Leonard Bernstein Demystifies the Rock Revolution for Curious (if Square) Grown-Ups in 1967

Many of today’s thir­teen-year-olds sure­ly have the Bea­t­les on their iPods (or their iPhones or Androids, or what­ev­er now ranks as the cut­ting-edge ado­les­cen­t’s lis­ten­ing device of choice). Yet they would have been born in 2000, forty years after the dis­so­lu­tion of the Bea­t­les them­selves. Their par­ents would prob­a­bly have been born in the six­ties, already the height of the band’s cre­ativ­i­ty. The star­tling impli­ca­tion: these kids rock out to some of the very same songs their grand­par­ents may well have loved. As P.J. O’Rourke once wrote upon spot­ting an aged hip­pie with a walk­er and a hear­ing aid at an Iraq War protest, sic tran­sit gen­er­a­tion gap. But back in 1967, when that gap yawned so chas­mi­cal­ly wide as to ren­der any com­mu­ni­ca­tion across it seem­ing­ly impos­si­ble, the young Baby Boomers and their own Great Depres­sion, Sec­ond World War-forged par­ents used the musi­cal land­scape to draw their bat­tle lines. Who could bro­ker a peace? Enter com­pos­er, pianist, and New York Phil­har­mon­ic direc­tor Leonard Bern­stein. Born in 1918 and hailed as one of the most accom­plished and astute musi­cal minds in Amer­i­can his­to­ry, he could not only appre­ci­ate the tech­niques and inno­va­tions of the youth-dri­ven pop-rock explo­sion of the six­ties, he could get the ear of his mid­dle-aged peers and explain to them just what they were miss­ing.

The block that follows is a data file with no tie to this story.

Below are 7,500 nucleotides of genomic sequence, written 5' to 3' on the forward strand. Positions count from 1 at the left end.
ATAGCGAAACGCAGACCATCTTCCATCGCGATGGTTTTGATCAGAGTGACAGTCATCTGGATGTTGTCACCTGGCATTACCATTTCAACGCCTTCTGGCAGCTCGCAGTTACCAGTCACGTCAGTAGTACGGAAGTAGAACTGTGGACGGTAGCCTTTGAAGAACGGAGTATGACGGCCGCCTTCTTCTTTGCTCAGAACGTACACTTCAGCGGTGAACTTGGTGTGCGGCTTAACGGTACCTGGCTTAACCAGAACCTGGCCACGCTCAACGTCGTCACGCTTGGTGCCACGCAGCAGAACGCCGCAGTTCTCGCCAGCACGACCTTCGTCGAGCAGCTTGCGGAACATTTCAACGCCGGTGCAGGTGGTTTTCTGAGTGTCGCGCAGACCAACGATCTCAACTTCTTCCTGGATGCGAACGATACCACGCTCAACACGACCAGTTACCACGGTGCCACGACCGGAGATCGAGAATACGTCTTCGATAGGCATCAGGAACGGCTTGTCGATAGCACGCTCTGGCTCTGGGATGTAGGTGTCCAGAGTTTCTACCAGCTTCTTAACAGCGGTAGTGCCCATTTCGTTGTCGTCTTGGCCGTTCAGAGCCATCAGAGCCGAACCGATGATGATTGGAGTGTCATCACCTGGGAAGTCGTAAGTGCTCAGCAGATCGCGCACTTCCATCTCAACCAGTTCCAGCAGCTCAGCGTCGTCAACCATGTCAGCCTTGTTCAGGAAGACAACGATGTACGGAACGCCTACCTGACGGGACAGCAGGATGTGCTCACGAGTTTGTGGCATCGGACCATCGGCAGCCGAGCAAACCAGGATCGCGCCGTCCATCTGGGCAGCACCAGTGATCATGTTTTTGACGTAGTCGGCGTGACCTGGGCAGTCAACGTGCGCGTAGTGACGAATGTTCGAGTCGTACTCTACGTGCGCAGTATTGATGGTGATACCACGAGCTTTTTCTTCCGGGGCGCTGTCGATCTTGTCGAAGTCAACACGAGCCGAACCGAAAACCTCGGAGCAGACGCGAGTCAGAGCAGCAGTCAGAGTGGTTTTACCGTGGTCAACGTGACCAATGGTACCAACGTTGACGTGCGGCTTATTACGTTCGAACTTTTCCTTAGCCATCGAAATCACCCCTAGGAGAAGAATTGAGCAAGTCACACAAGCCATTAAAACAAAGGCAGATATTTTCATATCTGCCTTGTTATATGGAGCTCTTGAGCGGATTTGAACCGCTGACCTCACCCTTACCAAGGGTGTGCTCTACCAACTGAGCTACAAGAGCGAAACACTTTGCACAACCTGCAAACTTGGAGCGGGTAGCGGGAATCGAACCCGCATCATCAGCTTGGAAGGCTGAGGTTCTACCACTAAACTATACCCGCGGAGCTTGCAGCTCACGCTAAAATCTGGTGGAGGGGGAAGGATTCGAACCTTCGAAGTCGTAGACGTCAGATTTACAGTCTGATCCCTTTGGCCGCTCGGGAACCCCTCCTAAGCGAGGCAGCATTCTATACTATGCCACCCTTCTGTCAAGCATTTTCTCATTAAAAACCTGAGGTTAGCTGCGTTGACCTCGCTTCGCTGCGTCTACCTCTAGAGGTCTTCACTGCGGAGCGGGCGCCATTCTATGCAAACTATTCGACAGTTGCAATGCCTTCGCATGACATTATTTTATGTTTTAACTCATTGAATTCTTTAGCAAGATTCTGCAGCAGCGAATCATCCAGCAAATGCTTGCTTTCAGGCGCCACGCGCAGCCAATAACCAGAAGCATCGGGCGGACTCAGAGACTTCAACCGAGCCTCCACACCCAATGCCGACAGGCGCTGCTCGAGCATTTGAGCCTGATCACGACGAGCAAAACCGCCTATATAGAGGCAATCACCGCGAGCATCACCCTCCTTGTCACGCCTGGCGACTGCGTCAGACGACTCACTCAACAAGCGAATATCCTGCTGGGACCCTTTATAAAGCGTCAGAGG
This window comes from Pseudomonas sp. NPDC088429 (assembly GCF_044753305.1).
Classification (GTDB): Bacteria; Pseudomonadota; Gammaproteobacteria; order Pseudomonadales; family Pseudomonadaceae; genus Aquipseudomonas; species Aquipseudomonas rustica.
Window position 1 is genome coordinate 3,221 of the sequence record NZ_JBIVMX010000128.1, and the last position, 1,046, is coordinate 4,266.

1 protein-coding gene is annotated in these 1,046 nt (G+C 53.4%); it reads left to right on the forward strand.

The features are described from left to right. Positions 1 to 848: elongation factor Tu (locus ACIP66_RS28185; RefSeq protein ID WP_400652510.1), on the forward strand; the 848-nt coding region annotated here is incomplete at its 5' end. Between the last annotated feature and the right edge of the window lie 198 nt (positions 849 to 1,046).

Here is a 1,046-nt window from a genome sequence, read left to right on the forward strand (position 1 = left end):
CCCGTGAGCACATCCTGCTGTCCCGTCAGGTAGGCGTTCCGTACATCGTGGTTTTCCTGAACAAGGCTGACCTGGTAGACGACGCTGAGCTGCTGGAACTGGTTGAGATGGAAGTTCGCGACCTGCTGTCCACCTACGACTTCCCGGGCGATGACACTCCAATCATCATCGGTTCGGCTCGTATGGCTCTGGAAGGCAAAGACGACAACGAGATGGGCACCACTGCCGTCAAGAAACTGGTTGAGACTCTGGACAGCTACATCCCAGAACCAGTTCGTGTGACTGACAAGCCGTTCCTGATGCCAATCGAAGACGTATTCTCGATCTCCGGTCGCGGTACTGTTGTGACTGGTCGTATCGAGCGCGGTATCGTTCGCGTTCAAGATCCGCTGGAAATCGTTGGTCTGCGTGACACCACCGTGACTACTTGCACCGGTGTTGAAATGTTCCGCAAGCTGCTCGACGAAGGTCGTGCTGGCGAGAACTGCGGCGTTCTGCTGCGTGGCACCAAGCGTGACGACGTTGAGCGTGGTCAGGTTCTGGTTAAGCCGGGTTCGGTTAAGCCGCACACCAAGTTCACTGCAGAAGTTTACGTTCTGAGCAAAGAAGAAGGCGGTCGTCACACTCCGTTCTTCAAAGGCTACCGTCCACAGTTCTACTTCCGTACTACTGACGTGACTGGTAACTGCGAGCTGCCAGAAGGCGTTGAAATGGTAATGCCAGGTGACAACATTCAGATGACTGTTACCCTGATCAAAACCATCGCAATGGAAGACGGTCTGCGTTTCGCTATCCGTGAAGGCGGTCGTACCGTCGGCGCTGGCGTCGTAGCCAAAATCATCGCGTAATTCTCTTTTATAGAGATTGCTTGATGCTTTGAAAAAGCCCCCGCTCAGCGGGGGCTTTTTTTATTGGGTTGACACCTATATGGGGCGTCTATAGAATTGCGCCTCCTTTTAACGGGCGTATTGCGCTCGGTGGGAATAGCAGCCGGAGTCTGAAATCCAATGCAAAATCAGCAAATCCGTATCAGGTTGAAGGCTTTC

The tele­vi­sion broad­cast Inside Pop: The Rock Rev­o­lu­tion gave Bern­stein a mass-com­mu­ni­ca­tion plat­form on which per­form this analy­sis, ask­ing aloud the ques­tions of (a) why this music so infu­ri­ates Amer­i­cans over a cer­tain age and (b) why he him­self likes it so much. Decked out in a square-friend­ly suit and tie and appear­ing on the even square-friend­lier CBS net­work, Bern­stein plays clips of songs by the Bea­t­les, Bob Dylan, the Rolling Stones, the Byrds, and the Asso­ci­a­tion, break­ing down the gen­uine musi­co­log­i­cal mer­its of each: their vocal expres­sions, their unex­pect­ed key changes, their count­less son­ic lay­ers, their stripped-down melod­ic sense, and their lyrics’ adept­ness of impli­ca­tion (“one of our teenager’s strongest weapons”). Bern­stein also calls upon “Soci­ety’s Child” singer-song­writer Janis Ian and Beach Boys mas­ter­mind Bri­an Wil­son to per­form live. Quite a few crew-cut, cardi­gan-clad, mar­ti­ni-sip­ping adults must have come away from Inside Pop with a new, if grudg­ing, appre­ci­a­tion for the craft of these long-haired young­sters. But now, to address the con­cerns of the 21st cen­tu­ry’s bewil­dered grown-ups, who will go on tele­vi­sion and explain dub­step?

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via Dan­ger­ous Minds

Relat­ed con­tent:

Leonard Bernstein’s Mas­ter­ful Lec­tures on Music (11+ Hours of Video Record­ed in 1973)

Leonard Bernstein’s First “Young People’s Con­cert” at Carnegie Hall Asks, “What Does Music Mean?”

Col­in Mar­shall hosts and pro­duces Note­book on Cities and Cul­ture and writes essays on lit­er­a­ture, film, cities, Asia, and aes­thet­ics. He’s at work on a book about Los Ange­lesA Los Ange­les Primer. Fol­low him on Twit­ter at @colinmarshall.

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